We took the attempt in recycling the banana peel waste through biochar production as a source of plant nutrient. There is limited research work regarding to banana peel biochar (BPB) application and effects on agronomic parameters of plant. Some research is available on the agronomic effects of different biochar, for example, rice husk, pinewood, pruning biomass, etc. (Carter et al. 2013; Tian et al. 2017; Trupiano et al. 2017). Previous studies were designed as 4% biochar application rate was the threshold limit (Carter et al. 2013; Helliwell 2015; Tian et al. 2017) but increased above-ground biomass of plants (Carter et al. 2013; Tian et al. 2017) and also had some reports of excess biochar application rate decreased yield relative to control (Asai et al. 2009; Hammond et al. 2013). Currently, little research works were dedicated regarding lower biochar application rate (< 4%) and its effects on agronomic plant growth parameters (Biederman and Harpole 2013; Qian et al. 2018). The aim of this study was to manage banana peel waste through recycling into an alternative means of plant nutrients as a form of biochar with potential benefits by increasing plant productivity when incorporated into agricultural soils.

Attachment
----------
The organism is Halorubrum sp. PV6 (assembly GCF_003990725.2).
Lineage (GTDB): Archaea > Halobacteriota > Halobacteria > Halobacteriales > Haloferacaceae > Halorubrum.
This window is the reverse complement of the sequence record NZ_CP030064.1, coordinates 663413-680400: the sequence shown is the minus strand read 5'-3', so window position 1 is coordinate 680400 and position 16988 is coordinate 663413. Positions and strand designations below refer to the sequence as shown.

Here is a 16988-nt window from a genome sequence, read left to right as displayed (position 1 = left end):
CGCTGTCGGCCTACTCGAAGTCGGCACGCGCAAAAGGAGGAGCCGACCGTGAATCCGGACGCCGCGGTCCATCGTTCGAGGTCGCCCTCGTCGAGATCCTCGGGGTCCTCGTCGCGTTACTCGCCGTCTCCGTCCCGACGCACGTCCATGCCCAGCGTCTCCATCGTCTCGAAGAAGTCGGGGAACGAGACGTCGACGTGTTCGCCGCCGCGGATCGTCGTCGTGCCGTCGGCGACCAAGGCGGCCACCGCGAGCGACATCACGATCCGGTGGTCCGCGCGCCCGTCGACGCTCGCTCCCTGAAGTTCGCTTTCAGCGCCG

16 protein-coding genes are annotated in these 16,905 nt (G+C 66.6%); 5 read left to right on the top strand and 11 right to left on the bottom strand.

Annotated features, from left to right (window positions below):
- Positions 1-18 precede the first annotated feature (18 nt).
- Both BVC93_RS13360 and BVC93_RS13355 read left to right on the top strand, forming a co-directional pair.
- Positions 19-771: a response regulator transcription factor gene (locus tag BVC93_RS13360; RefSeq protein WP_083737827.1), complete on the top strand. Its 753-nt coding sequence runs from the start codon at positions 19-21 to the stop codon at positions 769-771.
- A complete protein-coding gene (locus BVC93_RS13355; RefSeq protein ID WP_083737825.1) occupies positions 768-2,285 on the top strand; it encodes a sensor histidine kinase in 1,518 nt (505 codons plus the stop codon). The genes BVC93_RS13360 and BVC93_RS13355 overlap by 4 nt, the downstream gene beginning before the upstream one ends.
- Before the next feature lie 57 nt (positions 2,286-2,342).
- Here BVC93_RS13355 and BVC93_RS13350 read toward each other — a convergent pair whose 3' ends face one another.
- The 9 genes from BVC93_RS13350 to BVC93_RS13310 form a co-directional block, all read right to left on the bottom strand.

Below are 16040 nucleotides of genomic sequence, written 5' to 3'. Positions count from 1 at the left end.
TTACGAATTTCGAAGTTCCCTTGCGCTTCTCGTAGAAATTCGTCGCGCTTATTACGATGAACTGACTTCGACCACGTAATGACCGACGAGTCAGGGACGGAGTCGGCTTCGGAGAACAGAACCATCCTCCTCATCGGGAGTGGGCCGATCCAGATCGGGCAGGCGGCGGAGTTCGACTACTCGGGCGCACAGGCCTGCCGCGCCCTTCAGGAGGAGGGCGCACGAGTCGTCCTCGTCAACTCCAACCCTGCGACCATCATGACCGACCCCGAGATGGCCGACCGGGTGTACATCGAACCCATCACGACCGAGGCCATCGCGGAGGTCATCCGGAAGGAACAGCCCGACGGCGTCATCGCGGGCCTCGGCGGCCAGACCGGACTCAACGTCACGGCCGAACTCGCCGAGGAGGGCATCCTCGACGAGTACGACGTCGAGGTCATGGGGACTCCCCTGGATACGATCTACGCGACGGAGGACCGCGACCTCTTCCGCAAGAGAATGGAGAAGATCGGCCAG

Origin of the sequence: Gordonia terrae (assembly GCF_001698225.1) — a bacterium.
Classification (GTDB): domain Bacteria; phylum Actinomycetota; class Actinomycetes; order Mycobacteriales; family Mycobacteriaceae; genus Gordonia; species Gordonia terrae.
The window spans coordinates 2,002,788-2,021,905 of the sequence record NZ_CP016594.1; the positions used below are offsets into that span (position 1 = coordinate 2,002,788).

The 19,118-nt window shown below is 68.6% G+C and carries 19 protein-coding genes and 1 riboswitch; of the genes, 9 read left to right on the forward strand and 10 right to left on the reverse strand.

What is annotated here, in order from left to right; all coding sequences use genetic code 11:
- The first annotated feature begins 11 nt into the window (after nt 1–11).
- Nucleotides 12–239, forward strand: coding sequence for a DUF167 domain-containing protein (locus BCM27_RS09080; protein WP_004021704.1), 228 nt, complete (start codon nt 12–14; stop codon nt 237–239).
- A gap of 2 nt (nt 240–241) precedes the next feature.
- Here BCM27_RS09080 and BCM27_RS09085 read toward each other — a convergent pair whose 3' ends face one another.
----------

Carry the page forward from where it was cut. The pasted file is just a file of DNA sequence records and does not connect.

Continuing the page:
Materials and methods

Type of experiment

In this research, pot experiment was conducted to evaluate the effect of BPB on the growth of Ipomoea aquatica. Ipomoea aquatica was taken as the test crop, because this plant is very common and popular. Moreover, it is convenient to grow in this area and very fruitful to observe the growth performance under different treatment.

Collection of soil and banana peel waste

Soil used in the experiment as the growth medium was collected from the surface of the agricultural field inside the Khulna University campus, Khulna, Bangladesh by following the procedure as suggested by USDA (1951). Banana peel wastes were collected from nearby tea stalls inside the Khulna University campus.

Soil sample preparation

The collected soil sample was processed in the laboratory of Soil, Water and Environment Discipline of Khulna University. The sample was opened in the laboratory and air dried by spreading on a sheet of plastic paper. After air drying, the larger aggregates were gently broken by wooden hammer, then the soil sample was passed through a 0.5 mm sieve and some basic properties were analyzed (Table 1).